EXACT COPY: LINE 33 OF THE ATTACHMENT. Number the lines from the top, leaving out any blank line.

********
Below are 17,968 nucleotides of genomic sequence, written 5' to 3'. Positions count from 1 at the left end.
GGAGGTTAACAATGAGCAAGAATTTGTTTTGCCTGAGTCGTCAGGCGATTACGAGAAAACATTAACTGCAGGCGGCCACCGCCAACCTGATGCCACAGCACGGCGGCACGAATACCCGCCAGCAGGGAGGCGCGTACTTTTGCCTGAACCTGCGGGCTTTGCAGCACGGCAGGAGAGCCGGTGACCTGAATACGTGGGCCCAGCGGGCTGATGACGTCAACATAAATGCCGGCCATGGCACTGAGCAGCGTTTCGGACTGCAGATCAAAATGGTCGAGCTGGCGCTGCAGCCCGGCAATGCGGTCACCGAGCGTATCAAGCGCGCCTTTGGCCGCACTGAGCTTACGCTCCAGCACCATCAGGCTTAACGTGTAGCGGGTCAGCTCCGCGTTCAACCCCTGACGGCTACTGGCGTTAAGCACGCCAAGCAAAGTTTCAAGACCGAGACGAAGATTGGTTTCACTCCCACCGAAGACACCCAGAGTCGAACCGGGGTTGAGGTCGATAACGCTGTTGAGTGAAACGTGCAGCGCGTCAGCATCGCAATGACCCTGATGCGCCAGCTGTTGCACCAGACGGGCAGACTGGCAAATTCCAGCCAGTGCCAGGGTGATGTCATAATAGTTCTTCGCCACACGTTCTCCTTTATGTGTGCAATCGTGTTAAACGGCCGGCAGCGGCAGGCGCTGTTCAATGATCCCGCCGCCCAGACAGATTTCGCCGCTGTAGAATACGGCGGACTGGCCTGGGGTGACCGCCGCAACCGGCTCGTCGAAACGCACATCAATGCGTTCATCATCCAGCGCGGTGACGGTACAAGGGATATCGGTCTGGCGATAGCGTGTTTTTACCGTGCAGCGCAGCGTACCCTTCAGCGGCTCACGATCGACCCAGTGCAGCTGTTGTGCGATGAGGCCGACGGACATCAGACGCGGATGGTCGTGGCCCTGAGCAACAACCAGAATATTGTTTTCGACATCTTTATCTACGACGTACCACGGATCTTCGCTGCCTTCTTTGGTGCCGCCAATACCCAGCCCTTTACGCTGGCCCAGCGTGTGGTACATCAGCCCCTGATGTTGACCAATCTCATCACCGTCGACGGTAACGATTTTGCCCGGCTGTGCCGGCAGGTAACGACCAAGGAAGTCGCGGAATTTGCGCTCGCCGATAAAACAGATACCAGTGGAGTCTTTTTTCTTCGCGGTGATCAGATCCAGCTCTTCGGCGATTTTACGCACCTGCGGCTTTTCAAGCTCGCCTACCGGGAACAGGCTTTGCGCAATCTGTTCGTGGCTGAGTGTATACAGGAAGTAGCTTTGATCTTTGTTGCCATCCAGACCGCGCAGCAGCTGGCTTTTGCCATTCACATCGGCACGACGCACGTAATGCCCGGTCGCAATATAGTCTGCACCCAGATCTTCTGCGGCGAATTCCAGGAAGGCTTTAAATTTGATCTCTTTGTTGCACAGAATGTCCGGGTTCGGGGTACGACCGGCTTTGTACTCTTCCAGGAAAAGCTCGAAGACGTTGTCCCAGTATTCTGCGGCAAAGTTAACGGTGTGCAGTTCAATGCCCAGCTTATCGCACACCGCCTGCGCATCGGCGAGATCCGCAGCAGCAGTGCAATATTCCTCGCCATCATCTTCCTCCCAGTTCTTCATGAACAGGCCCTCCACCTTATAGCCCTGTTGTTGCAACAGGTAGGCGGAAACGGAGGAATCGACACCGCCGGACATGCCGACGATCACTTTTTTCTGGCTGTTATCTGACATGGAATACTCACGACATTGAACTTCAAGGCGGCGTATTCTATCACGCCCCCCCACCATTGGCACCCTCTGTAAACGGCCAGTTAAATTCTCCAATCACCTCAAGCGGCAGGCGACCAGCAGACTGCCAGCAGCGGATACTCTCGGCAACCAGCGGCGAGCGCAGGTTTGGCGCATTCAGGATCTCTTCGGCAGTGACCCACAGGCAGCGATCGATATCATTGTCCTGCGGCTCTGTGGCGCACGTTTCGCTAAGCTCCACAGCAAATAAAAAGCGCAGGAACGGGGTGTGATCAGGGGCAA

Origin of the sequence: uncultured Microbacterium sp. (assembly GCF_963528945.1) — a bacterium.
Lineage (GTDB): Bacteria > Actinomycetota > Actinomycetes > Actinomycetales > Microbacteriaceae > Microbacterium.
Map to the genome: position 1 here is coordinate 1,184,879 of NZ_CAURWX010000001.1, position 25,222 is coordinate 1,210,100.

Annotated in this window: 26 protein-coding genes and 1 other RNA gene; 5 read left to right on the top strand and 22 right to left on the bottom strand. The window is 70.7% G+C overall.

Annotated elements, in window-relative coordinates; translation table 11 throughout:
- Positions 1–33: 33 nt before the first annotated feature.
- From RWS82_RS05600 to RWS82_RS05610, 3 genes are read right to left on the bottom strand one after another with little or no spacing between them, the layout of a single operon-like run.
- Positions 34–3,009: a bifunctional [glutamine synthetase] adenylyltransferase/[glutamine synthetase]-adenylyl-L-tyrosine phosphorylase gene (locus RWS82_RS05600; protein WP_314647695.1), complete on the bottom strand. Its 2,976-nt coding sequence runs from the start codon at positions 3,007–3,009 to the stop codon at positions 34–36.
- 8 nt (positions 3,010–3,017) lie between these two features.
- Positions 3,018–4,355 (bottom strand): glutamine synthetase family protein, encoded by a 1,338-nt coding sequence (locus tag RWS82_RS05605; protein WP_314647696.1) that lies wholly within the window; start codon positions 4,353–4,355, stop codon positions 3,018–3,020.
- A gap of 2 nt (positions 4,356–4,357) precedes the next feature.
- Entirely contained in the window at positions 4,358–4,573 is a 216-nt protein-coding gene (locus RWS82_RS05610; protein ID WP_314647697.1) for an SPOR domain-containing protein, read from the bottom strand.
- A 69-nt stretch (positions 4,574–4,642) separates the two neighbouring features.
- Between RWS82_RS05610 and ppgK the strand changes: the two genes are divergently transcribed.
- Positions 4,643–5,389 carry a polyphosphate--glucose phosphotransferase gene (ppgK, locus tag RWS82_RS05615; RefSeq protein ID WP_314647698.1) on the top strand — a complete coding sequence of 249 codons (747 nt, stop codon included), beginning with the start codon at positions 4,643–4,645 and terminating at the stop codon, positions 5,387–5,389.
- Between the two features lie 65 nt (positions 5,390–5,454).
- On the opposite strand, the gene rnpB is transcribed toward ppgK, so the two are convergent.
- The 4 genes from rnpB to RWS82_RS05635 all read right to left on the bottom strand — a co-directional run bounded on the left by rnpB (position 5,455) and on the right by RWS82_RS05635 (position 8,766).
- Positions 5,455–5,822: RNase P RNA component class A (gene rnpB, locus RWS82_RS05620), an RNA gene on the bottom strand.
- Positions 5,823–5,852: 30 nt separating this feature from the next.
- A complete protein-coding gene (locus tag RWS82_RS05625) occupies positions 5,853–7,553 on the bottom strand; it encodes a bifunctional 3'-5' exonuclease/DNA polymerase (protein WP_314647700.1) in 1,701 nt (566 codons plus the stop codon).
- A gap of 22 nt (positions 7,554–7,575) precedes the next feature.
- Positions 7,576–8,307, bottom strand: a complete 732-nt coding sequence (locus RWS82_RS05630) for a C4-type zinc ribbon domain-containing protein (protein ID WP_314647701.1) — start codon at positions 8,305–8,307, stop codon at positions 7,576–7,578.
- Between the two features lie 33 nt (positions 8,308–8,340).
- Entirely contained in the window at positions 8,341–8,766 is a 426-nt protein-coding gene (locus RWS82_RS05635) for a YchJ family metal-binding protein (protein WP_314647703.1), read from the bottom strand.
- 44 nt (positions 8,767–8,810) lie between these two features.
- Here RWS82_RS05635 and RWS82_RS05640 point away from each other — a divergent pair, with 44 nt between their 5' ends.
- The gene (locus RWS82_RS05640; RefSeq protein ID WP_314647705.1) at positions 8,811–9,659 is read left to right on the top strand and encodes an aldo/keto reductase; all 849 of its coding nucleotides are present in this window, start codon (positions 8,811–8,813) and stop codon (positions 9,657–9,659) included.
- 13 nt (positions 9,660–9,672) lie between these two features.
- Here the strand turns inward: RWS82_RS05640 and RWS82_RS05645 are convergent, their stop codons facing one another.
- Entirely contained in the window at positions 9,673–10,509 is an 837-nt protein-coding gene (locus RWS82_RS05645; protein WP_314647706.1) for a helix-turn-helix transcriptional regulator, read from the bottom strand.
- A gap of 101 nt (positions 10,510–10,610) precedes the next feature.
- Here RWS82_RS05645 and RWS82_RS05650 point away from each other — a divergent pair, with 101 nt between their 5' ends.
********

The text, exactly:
- Entirely contained in the window at positions 9,673–10,509 is an 837-nt protein-coding gene (locus RWS82_RS05645; protein WP_314647706.1) for a helix-turn-helix transcriptional regulator, read from the bottom strand.